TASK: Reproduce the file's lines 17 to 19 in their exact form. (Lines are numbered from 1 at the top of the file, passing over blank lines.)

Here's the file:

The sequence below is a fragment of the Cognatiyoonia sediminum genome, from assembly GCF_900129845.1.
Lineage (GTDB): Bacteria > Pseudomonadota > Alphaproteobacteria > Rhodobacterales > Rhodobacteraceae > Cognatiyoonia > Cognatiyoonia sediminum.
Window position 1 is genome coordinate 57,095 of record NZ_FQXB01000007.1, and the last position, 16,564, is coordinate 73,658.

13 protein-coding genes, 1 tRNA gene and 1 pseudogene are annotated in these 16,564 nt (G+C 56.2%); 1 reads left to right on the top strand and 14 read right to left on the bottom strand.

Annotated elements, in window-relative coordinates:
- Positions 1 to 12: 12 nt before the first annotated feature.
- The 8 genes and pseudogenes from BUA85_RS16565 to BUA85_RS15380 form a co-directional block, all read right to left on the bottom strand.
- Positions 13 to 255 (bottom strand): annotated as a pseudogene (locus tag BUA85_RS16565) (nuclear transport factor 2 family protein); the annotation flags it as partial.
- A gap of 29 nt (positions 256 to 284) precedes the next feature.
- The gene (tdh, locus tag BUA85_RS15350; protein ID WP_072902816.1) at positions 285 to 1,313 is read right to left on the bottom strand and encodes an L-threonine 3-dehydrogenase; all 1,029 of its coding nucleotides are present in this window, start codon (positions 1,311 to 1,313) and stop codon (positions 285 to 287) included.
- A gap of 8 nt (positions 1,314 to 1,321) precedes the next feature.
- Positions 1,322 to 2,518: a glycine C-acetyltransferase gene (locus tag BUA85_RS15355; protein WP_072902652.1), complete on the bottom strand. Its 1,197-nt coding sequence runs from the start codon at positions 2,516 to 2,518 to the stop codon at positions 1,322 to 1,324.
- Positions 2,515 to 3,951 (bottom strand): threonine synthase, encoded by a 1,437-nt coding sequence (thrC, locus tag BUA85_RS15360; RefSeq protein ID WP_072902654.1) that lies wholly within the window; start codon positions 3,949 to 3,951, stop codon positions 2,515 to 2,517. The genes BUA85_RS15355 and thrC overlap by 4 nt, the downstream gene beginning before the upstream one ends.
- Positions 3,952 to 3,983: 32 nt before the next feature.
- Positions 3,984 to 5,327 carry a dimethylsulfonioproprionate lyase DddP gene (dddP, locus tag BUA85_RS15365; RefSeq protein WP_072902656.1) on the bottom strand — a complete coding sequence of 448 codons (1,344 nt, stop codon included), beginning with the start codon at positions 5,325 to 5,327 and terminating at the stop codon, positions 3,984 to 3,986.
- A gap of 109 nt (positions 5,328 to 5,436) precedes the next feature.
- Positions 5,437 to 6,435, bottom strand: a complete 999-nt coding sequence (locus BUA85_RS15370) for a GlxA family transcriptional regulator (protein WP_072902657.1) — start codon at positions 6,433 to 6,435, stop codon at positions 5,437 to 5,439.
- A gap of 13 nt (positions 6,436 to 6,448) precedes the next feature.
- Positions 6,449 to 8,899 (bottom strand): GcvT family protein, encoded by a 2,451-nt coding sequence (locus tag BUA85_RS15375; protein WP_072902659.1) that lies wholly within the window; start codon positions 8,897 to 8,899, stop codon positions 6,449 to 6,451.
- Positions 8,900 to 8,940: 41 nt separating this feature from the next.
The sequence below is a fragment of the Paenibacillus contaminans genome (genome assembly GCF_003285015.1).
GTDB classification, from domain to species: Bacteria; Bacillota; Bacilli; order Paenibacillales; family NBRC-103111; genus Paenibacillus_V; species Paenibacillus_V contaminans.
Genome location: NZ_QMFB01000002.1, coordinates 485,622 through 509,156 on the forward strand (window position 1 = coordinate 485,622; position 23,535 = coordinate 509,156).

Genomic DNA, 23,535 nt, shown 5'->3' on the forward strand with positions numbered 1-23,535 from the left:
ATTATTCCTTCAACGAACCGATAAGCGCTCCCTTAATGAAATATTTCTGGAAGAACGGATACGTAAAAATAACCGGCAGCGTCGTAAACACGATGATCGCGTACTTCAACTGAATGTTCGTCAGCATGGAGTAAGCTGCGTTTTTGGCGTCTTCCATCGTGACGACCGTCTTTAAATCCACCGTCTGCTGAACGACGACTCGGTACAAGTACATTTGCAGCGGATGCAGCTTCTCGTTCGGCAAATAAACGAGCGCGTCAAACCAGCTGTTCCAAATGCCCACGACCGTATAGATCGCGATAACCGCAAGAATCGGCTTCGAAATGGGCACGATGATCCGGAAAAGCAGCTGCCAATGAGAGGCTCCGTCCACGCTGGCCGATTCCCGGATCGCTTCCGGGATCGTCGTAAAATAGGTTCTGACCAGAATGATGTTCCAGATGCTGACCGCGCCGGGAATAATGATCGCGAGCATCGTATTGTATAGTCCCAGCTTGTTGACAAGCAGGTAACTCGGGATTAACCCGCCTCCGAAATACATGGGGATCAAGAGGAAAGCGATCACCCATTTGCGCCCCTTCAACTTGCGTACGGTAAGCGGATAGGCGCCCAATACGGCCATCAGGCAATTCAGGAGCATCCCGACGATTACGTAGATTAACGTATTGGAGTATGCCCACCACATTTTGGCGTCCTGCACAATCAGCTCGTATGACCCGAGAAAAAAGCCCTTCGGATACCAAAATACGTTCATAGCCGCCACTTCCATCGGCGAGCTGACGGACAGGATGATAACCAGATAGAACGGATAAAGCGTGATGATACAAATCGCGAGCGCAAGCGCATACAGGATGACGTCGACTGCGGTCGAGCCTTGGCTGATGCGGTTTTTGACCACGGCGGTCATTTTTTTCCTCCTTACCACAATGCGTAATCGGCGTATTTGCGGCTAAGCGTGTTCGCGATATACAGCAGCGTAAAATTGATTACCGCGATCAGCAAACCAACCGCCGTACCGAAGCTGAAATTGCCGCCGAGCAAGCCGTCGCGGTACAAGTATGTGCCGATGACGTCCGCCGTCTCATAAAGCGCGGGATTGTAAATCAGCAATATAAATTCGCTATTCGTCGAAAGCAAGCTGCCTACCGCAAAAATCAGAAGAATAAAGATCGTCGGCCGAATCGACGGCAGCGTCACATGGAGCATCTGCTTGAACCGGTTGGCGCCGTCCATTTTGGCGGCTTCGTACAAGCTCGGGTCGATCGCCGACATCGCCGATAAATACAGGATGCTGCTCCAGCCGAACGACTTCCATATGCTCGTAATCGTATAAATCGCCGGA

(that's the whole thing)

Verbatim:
- Positions 5,437 to 6,435, bottom strand: a complete 999-nt coding sequence (locus BUA85_RS15370) for a GlxA family transcriptional regulator (protein WP_072902657.1) — start codon at positions 6,433 to 6,435, stop codon at positions 5,437 to 5,439.
- A gap of 13 nt (positions 6,436 to 6,448) precedes the next feature.
- Positions 6,449 to 8,899 (bottom strand): GcvT family protein, encoded by a 2,451-nt coding sequence (locus tag BUA85_RS15375; protein WP_072902659.1) that lies wholly within the window; start codon positions 8,897 to 8,899, stop codon positions 6,449 to 6,451.